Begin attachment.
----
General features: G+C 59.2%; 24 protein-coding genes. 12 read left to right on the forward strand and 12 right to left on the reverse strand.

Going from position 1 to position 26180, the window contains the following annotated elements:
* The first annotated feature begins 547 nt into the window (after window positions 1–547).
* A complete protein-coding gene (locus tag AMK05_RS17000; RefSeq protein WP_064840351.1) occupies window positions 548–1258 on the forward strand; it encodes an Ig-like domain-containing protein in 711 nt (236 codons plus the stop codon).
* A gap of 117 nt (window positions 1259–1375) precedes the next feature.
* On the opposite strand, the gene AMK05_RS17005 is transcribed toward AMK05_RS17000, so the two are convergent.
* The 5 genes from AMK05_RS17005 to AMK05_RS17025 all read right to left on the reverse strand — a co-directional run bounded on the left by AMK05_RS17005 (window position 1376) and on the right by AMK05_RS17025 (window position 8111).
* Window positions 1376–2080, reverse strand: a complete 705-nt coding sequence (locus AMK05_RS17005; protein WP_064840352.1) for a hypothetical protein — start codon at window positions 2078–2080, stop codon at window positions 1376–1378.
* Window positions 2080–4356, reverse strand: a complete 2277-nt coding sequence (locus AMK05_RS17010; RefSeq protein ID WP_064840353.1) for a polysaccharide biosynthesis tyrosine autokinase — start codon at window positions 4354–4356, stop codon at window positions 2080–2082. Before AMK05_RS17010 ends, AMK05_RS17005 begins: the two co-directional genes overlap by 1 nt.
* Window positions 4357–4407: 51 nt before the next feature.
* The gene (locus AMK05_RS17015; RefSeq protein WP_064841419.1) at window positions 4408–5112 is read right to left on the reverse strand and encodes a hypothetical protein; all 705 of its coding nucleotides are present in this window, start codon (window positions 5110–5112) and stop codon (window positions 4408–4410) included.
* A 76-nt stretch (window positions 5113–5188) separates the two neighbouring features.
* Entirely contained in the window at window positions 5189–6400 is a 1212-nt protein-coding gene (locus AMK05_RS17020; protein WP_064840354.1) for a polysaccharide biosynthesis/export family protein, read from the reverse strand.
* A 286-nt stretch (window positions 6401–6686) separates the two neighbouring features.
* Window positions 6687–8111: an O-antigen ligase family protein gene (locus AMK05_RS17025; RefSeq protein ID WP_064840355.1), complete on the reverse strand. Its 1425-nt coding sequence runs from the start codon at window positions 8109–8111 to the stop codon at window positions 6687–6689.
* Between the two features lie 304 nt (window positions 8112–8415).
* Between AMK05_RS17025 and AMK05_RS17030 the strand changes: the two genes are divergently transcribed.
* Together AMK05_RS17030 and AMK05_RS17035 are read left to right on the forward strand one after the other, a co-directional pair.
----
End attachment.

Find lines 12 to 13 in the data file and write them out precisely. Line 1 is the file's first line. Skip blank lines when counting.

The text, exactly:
* A 76-nt stretch (window positions 5113–5188) separates the two neighbouring features.
* Entirely contained in the window at window positions 5189–6400 is a 1212-nt protein-coding gene (locus AMK05_RS17020; protein WP_064840354.1) for a polysaccharide biosynthesis/export family protein, read from the reverse strand.